- Luke Awtry
- The back of Arthur Chukhman and Sarah Wittman's triplex in the Old North End of Burlington
Vermonters can do many things to reduce their home's carbon footprint. Owners of existing structures can seal air leaks, add insulation and replace old windows to improve energy efficiency. Folks building new structures can integrate solar power and use locally sourced materials.
A fortunate few have the knowledge, resources and determination to take all of these steps — and more.
Arthur Chukhman and Sarah Wittman turned their drafty pre-1877 duplex in Burlington's Old North End into a highly energy-efficient triplex, and throughout construction they used materials with a low carbon footprint. In addition, the third unit, attached to the back of the duplex, is the first certified passive house structure in the city.
Passive houses use rigorous design standards to maximize energy efficiency, indoor air quality and comfort. They feature airtight construction, thick insulation and high-performance windows; require minimal heating and cooling; and use mechanical ventilation with heat recovery.
"I know that this is a good, quality building and also good for the environment. It's maybe the most sustainable thing we could have done," Chukhman said. He's an architect and the sustainability coordinator at Duncan Wisniewski Architecture in Burlington, and he's a certified passive house designer.
Green Mountain Habitat for Humanity built Vermont's first certified passive house in Charlotte in 2015. Since then, many more certified structures have been built statewide, including a Milton senior apartment building that opened in 2017, designed by architect Michael Wisniewski, co-owner of the firm where Chukhman works.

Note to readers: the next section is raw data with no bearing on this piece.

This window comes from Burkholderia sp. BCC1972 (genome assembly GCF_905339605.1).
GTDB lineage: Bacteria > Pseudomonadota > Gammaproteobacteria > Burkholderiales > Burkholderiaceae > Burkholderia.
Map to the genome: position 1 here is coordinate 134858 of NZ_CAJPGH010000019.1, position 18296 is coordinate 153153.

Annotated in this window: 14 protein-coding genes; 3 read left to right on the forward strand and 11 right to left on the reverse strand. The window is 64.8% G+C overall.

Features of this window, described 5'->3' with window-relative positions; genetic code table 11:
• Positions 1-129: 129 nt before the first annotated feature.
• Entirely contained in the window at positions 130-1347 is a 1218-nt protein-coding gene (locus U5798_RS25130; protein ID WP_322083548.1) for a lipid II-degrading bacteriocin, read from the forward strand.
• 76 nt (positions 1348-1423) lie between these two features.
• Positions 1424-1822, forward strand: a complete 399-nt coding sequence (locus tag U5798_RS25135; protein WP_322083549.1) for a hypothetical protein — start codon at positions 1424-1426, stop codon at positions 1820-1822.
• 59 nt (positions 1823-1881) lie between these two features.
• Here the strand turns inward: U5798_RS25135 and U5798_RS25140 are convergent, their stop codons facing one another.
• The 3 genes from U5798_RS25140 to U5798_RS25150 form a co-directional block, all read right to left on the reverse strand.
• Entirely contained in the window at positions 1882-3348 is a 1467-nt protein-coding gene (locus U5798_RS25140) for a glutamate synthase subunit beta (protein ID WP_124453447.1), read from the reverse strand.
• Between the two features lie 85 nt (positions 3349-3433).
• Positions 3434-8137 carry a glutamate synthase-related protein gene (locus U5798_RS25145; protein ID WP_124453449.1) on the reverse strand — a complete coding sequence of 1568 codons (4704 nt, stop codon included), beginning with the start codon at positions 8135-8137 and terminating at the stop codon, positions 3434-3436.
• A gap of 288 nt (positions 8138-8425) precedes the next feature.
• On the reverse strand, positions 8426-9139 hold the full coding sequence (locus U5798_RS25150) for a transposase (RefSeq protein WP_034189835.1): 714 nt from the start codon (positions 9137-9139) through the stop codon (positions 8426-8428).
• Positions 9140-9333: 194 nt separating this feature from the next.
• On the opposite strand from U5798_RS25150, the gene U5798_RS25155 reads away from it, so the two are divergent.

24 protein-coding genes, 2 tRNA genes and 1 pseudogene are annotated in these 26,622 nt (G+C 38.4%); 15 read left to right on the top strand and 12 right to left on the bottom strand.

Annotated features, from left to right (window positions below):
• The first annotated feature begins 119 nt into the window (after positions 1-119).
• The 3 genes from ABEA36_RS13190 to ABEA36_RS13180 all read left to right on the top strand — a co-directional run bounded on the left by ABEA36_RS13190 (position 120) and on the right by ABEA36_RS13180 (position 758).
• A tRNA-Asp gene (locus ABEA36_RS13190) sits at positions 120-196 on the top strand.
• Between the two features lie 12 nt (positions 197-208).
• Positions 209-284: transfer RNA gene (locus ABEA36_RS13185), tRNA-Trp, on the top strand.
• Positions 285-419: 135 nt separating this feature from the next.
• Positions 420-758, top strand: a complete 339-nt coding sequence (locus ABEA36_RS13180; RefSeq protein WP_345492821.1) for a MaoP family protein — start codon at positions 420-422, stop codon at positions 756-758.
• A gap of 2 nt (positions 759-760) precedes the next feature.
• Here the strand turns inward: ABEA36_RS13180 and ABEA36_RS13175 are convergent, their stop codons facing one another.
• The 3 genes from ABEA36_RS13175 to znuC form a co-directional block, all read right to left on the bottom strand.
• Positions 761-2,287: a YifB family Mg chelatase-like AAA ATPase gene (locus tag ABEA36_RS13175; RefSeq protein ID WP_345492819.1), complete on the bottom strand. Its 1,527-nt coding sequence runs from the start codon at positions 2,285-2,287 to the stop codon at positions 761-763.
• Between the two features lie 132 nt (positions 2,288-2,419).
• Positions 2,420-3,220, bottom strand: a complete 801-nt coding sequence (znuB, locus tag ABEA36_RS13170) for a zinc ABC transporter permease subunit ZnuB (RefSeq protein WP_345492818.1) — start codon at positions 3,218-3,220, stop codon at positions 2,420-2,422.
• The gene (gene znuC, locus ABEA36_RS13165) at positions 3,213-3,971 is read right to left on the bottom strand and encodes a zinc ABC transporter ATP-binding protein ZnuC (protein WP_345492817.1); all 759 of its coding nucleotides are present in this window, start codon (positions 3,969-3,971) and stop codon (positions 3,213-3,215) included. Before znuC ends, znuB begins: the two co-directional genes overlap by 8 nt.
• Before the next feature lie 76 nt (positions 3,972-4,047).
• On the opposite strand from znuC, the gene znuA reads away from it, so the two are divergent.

Wittman, 40, and Chukhman, 36, purchased the North Winooski Avenue duplex in 2014 and, while living in one apartment and renting the other, retrofitted the building with insulation, air sealing, and efficient lighting and appliances.
After the pair spent a year sketching ideas, Chukhman began drafting architectural plans for the addition in 2017. The following year, they broke ground and built the shell. Last winter, they worked with subcontractors on the interior, and in June they moved into the third unit.
From the sidewalk the addition isn't visible, but from the driveway its three stories loom large. A juncture where the original siding ends and the metal siding begins marks the transition from old to new, from fossil fuel to net zero. Wide wooden porches and matching glass doors grace new entrances to all three apartments on the southwest side.
"I wanted some equity among the three units," Chukhman said. "The doors ... are really heavy and have a tactile quality that I think is really nice to walk through. They let in a lot of light and are very energy efficient."
The new construction also added a third bedroom and a new bathroom to both of the old units, bringing each to 1,050 square feet. Though the older units don't meet passive house standards, they benefit from the addition's high-efficiency features, such as triple-pane windows and well-insulated walls.